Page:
FIG. 46 is a plot of a subject with small bowel obstruction;
FIG. 47 is a plot from the lower right quadrant of a normal subject;
FIG. 48 is a plot from the lower left quadrant of a normal subject;
FIG. 49 is a spectrogram of four events in a normal subject; and
FIG. 50 is an event in a subject with small bowel obstruction.
Referring now to the drawings and especially to FIG. 1, an apparatus for characterizing gastrointestinal sound is generally shown therein and identified by numeral 10. The apparatus 10 includes a microphone array 12 having a free microphone 14, an array microphone 16, a second array microphone 18 and a third array microphone 20 coupled to filter and amplifier 22 which feeds multiple analog signals representative of the gastrointestinal sounds over leads 24 to a Tascam 2000 multichannel tape recorder 26 where the analog signals may be recorded in analog format. The sound signals may then be transferred over lead 28 to a computer 30 for analysis Following analysis output results may be displayed on a video display terminal 32 or output through a printer 34.
Referring now to FIG. 2, a block diagram of the computer 30 is shown therein. The computer 30 receives the analog gastrointestinal sound signals on a line 23 at an analog to digital converter. The gastrointestinal signals are digitized and fed over lines 40 to a system bus 42 of the computer 30. The computer 30 includes a disk controller 44 having connected to it a hard disk drive 46 and a floppy disk drive 48. The hard disk drive 46 stores a program as represented by the flow charts of FIGS. 7 through 37 inclusive. Upon receipt of sound signals from a patient the software routines are transferred from the hard disk drive 46 through the disk controller 44 to the system bus 42 and are loaded into random access memory 50 connected to the system bus for execution by a microprocessor 52. Portions of the code and data of the software may be stored from time to time in a cache memory associated with the microprocessor 52. Read only memory 54 contains operating system information and outputs may be provided from the system bus by a video controller 56 to a video output line 31 connected to the display 32. Likewise, outputs may be connected through an input/output module, having parallel and serial ports 58, through a line 33. The microphone array 12, as may best be seen in FIGS. 3 and 4, microphones 14 through 20 placed on a torso 70 of a human being with the free microphone 14 being placed near the sternum and the array microphones 15 through 20 attached slidingly to array arms 72, 74 and 76. The sliding adjustable microphone harness is necessary to accommodate subjects of a wide variety of sizes. The microphones respectively are located to pick up multiple gastrointestinal sound sources from the human torso to provide analog signals to the computer 30.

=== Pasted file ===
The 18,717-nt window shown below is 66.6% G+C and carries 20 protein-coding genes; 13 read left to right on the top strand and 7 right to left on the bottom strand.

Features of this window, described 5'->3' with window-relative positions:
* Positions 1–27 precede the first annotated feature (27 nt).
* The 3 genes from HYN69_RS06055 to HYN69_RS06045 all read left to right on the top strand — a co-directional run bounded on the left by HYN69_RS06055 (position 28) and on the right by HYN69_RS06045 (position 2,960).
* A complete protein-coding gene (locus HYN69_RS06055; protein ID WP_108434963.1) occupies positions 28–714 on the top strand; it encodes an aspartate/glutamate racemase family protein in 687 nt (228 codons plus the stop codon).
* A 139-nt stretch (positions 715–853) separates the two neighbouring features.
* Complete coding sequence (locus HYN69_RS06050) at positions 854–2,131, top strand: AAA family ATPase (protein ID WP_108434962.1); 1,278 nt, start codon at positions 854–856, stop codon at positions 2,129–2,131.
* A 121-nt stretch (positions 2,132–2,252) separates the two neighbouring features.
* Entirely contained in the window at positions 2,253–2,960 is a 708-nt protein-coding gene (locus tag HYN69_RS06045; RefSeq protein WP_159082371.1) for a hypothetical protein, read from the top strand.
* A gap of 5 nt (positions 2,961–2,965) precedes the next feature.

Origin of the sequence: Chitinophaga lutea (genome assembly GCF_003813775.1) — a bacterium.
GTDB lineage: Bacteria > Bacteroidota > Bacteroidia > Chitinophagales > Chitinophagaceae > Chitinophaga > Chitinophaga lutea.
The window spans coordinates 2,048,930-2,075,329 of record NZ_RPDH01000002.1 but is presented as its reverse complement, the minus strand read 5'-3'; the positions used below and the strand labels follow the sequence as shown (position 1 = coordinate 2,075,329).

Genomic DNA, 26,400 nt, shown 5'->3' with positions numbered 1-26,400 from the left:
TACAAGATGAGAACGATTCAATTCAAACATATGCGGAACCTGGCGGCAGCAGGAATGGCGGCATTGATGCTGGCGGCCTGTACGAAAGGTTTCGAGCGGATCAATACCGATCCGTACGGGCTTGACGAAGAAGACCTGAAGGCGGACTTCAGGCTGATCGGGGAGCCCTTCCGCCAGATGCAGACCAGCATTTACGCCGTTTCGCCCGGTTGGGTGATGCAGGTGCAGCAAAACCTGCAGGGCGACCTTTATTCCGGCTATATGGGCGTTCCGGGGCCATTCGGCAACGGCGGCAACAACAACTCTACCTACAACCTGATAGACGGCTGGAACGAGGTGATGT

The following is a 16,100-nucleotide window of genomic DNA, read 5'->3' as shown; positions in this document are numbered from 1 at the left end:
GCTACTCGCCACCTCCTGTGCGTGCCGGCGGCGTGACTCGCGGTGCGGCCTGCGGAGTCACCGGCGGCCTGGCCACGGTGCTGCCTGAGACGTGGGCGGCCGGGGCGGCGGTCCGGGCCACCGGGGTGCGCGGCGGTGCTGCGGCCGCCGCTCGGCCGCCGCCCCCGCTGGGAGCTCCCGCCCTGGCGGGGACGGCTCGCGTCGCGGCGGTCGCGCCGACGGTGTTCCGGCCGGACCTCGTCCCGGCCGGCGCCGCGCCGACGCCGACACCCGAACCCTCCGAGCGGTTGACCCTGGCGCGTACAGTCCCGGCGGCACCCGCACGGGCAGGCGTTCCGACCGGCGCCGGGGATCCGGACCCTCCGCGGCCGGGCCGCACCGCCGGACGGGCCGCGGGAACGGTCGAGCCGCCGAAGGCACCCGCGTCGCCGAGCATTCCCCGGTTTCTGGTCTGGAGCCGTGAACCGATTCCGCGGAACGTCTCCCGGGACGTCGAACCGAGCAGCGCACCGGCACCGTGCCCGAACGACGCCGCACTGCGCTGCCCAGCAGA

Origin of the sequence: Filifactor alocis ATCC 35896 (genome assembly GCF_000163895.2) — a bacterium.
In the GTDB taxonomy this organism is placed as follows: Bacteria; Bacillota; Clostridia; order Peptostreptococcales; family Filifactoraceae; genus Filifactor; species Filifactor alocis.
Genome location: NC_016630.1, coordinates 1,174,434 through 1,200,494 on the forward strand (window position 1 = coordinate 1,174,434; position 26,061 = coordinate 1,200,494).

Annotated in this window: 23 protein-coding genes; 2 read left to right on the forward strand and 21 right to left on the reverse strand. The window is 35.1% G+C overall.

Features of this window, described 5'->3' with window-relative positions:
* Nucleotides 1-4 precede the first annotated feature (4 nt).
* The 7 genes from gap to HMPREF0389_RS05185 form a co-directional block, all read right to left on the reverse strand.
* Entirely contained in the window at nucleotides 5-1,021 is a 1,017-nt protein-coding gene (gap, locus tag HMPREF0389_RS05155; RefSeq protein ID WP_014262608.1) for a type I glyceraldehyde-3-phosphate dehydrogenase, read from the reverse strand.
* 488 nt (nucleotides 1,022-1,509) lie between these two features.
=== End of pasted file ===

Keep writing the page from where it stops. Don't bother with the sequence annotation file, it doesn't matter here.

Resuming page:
The computer 30, by execution of the routines shown in FIGS. 7 through 43, inclusive, determines the spectra and the duration of the individual gastrointestinal events and provides an output indication thereof in response to the signal and the variables input as set forth in the tables below. The use of the multiple microphone array in combination with the routines set forth in the flow charts which are executed by computer allows quick and easy analysis of the gastrointestinal sounds for the determination of conditions such as small bowel obstruction, ileus and the like.
Referring now to the drawings and especially to FIG. 7, an overall flow diagram for gastrointestinal sound capture is shown herein wherein in a first step a patient 200 is fitted with the microphone array in a step 202 following which sounds captured by the microphone array 202 are fed to an analog amplifier and filter. Prior to analyzing captured sound the variable set found in Table 2 are in initialized to proper values. Table 2 provides optimized values of these settings for the current hardware and system.